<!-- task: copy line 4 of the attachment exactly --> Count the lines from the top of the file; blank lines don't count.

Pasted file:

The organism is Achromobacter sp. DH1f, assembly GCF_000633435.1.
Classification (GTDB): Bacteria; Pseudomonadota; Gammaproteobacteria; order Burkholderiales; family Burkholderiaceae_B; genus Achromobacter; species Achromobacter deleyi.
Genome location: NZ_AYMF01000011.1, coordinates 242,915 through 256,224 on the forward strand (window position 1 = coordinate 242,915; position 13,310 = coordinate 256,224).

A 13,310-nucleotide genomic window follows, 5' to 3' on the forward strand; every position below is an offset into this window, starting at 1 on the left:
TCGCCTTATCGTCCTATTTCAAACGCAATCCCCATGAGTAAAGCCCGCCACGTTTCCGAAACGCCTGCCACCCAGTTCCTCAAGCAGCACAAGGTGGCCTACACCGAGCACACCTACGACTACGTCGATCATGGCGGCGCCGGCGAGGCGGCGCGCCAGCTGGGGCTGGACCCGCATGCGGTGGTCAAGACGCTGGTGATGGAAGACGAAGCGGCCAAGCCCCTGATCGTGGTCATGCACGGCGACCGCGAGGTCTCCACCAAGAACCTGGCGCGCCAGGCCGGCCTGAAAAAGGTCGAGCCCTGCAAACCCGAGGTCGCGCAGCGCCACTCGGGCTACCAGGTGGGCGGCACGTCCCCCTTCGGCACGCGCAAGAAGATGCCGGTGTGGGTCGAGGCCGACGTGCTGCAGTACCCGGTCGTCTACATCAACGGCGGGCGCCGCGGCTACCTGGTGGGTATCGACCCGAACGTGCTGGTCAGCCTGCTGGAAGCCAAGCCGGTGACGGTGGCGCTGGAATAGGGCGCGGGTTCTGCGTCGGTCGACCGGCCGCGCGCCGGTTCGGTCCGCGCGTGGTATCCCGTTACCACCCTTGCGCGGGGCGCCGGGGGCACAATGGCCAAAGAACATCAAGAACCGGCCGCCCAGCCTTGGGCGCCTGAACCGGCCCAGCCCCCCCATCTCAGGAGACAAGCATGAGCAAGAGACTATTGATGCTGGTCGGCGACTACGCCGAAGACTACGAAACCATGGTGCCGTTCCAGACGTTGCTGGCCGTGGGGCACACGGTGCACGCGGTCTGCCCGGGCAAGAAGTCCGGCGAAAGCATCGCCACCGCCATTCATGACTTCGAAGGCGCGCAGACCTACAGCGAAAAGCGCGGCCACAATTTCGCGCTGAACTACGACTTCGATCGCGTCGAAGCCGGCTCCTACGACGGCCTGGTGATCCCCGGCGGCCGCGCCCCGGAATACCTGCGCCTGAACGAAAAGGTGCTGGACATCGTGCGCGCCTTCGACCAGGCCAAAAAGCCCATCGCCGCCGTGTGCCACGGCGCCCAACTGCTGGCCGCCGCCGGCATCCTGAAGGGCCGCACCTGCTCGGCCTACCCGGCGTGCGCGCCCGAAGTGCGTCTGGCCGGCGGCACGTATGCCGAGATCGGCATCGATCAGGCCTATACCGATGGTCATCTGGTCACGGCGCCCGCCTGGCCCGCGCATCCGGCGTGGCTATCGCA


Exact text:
A 13,310-nucleotide genomic window follows, 5' to 3' on the forward strand; every position below is an offset into this window, starting at 1 on the left: